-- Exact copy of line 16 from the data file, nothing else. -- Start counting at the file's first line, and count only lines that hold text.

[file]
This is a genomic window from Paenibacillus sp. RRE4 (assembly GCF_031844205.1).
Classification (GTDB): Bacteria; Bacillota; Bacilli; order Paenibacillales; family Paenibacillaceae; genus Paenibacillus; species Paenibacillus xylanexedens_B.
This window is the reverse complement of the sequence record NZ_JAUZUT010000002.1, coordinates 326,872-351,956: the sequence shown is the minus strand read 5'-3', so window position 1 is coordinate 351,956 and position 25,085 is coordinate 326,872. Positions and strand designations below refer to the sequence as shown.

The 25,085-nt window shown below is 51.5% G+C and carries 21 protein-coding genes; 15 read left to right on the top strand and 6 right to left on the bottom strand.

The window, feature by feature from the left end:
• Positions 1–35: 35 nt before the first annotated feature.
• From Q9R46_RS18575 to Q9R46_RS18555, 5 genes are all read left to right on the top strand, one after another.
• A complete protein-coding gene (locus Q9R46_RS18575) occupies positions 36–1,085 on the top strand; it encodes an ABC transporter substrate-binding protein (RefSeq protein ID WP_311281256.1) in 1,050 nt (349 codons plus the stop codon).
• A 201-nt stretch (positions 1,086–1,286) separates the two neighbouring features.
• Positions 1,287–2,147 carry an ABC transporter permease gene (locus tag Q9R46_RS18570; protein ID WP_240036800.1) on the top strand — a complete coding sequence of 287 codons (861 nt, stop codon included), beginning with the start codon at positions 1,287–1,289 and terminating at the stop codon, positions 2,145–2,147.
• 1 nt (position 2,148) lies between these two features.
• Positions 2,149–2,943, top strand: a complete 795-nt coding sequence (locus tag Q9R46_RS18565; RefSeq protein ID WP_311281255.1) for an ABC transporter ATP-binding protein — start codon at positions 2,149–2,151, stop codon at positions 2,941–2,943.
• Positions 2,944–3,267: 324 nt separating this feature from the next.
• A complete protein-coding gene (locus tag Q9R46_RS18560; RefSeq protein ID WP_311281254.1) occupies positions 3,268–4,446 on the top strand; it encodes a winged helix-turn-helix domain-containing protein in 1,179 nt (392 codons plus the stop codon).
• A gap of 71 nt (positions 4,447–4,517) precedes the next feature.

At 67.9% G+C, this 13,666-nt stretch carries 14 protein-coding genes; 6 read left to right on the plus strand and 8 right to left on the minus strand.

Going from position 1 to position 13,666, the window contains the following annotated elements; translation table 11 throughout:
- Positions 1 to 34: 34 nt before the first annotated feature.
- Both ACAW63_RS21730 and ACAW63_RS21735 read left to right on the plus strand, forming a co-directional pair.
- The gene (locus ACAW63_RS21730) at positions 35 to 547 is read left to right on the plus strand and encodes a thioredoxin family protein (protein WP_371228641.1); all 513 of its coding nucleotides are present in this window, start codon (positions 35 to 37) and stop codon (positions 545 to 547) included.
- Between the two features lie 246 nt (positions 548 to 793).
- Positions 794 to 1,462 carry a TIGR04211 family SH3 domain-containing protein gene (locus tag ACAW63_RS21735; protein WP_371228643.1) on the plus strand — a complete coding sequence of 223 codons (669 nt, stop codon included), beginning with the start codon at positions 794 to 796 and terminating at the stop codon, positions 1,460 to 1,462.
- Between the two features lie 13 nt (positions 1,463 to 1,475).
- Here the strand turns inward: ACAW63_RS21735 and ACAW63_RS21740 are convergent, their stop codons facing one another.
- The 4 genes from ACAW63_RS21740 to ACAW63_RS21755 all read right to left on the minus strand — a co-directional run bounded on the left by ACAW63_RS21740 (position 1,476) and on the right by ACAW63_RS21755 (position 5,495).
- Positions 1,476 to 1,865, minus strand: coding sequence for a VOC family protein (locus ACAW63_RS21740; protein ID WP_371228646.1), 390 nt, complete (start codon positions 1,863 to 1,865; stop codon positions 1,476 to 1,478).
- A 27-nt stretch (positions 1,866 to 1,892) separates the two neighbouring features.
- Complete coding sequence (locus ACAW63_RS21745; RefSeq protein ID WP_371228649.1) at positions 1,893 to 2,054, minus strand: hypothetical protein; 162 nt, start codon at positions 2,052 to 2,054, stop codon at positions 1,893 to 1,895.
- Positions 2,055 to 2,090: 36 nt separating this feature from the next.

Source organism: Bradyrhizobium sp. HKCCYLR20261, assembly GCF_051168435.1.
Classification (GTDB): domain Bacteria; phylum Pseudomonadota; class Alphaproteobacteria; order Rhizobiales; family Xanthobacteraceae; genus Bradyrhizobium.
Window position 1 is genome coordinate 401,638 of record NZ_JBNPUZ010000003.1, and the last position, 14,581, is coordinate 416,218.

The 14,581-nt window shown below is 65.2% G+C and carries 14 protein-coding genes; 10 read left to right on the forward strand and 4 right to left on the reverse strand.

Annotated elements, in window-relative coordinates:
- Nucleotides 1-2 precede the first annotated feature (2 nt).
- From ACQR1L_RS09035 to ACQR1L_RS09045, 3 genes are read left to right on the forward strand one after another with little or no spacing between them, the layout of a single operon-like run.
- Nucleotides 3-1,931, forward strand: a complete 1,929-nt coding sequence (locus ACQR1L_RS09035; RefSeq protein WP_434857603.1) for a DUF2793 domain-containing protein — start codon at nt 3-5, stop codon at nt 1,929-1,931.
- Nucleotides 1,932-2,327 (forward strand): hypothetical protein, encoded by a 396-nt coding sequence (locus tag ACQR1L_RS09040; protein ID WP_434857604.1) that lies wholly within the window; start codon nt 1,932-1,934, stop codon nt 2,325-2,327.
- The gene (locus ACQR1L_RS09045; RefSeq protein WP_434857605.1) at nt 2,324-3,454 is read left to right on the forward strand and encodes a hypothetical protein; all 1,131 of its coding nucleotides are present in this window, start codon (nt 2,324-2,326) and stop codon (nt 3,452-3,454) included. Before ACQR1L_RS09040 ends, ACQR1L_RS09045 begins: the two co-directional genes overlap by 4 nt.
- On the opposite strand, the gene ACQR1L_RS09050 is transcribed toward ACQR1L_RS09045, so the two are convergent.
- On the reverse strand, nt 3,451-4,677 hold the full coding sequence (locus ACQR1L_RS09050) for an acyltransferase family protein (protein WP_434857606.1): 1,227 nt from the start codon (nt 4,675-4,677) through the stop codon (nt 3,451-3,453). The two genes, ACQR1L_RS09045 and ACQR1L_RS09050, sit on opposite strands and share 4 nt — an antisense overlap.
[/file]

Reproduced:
At 67.9% G+C, this 13,666-nt stretch carries 14 protein-coding genes; 6 read left to right on the plus strand and 8 right to left on the minus strand.